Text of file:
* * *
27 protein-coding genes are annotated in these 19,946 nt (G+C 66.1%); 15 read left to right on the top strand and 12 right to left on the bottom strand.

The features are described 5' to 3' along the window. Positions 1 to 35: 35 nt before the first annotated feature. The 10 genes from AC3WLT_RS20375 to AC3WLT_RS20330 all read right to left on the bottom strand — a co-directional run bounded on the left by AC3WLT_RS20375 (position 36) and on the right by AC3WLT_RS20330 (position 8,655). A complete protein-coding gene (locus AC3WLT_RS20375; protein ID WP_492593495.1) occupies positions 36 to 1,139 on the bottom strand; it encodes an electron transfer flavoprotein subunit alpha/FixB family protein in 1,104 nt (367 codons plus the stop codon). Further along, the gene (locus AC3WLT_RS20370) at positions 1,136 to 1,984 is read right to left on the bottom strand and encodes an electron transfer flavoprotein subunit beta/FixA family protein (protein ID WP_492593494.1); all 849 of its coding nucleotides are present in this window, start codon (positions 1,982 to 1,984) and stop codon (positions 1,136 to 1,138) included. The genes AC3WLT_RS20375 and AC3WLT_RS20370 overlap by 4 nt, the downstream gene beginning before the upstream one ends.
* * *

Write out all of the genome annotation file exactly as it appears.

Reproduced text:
27 protein-coding genes are annotated in these 19,946 nt (G+C 66.1%); 15 read left to right on the top strand and 12 right to left on the bottom strand.

The features are described 5' to 3' along the window. Positions 1 to 35: 35 nt before the first annotated feature. The 10 genes from AC3WLT_RS20375 to AC3WLT_RS20330 all read right to left on the bottom strand — a co-directional run bounded on the left by AC3WLT_RS20375 (position 36) and on the right by AC3WLT_RS20330 (position 8,655). A complete protein-coding gene (locus AC3WLT_RS20375; protein ID WP_492593495.1) occupies positions 36 to 1,139 on the bottom strand; it encodes an electron transfer flavoprotein subunit alpha/FixB family protein in 1,104 nt (367 codons plus the stop codon). Further along, the gene (locus AC3WLT_RS20370) at positions 1,136 to 1,984 is read right to left on the bottom strand and encodes an electron transfer flavoprotein subunit beta/FixA family protein (protein ID WP_492593494.1); all 849 of its coding nucleotides are present in this window, start codon (positions 1,982 to 1,984) and stop codon (positions 1,136 to 1,138) included. The genes AC3WLT_RS20375 and AC3WLT_RS20370 overlap by 4 nt, the downstream gene beginning before the upstream one ends.